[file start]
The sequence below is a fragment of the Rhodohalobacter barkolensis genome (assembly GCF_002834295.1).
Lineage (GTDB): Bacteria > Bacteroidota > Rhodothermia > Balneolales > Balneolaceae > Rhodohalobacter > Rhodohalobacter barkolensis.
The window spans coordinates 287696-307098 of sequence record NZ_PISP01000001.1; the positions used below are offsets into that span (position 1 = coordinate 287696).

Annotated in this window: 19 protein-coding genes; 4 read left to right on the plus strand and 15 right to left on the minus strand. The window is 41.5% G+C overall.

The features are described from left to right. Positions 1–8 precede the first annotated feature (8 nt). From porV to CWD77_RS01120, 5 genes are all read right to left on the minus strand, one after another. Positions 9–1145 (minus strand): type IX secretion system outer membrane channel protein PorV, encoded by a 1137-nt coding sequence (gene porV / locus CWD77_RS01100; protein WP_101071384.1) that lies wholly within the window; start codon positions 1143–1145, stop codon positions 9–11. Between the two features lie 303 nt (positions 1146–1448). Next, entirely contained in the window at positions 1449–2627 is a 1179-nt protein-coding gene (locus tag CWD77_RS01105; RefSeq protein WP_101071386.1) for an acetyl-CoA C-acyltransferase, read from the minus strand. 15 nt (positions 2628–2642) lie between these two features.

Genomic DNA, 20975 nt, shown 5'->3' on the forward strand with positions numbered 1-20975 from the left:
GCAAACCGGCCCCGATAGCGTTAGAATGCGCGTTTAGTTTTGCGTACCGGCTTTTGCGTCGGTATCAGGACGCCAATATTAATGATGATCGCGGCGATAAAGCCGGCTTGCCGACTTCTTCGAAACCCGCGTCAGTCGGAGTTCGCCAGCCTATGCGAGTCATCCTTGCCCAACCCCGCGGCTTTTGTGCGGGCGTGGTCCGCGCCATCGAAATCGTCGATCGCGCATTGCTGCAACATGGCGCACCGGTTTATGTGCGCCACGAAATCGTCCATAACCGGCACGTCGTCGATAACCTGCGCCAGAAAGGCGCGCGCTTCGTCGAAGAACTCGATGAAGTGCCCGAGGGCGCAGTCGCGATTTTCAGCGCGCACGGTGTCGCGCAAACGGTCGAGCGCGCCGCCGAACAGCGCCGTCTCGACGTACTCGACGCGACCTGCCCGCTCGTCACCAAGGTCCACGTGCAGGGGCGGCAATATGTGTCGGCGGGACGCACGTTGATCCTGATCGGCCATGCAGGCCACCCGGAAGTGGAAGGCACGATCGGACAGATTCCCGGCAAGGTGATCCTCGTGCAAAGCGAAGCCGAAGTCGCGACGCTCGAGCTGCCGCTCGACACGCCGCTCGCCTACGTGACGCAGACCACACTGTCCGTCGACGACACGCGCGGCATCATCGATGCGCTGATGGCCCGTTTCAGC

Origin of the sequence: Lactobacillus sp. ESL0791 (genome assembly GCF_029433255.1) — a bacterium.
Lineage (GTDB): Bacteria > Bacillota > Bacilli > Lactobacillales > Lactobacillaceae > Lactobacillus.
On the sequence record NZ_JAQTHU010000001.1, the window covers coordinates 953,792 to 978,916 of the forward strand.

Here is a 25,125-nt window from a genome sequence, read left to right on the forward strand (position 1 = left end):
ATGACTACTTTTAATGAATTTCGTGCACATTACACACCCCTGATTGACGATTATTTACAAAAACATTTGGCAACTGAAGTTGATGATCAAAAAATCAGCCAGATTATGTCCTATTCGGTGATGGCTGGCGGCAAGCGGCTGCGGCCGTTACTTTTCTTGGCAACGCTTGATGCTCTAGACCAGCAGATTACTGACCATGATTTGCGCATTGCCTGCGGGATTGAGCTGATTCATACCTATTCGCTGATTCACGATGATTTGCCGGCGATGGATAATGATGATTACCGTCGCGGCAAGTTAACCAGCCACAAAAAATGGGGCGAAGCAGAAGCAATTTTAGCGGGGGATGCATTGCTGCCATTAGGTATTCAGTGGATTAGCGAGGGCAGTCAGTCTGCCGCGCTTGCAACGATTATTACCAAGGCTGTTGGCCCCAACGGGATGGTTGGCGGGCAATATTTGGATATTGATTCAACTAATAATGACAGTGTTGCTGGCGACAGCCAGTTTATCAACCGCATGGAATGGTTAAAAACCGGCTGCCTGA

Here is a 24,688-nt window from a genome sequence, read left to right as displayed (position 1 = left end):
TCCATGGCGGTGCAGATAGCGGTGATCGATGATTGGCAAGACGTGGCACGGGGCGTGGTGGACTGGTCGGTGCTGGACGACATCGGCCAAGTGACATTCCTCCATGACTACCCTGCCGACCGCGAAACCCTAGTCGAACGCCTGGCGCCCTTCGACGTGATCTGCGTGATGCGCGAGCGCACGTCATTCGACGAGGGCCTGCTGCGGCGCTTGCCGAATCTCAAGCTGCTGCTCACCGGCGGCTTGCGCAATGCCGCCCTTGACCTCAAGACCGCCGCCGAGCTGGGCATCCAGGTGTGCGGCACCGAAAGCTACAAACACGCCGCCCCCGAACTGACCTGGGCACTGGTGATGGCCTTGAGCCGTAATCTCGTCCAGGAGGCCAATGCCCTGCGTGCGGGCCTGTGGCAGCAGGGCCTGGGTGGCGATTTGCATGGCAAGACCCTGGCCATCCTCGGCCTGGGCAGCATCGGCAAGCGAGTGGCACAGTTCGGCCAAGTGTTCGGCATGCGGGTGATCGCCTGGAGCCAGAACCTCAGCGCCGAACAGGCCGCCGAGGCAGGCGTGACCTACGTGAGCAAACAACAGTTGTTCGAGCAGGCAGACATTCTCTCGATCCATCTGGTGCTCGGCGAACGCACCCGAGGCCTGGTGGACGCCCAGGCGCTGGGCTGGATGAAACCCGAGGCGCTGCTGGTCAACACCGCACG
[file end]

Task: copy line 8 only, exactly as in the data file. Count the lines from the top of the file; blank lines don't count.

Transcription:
Origin of the sequence: Lactobacillus sp. ESL0791 (genome assembly GCF_029433255.1) — a bacterium.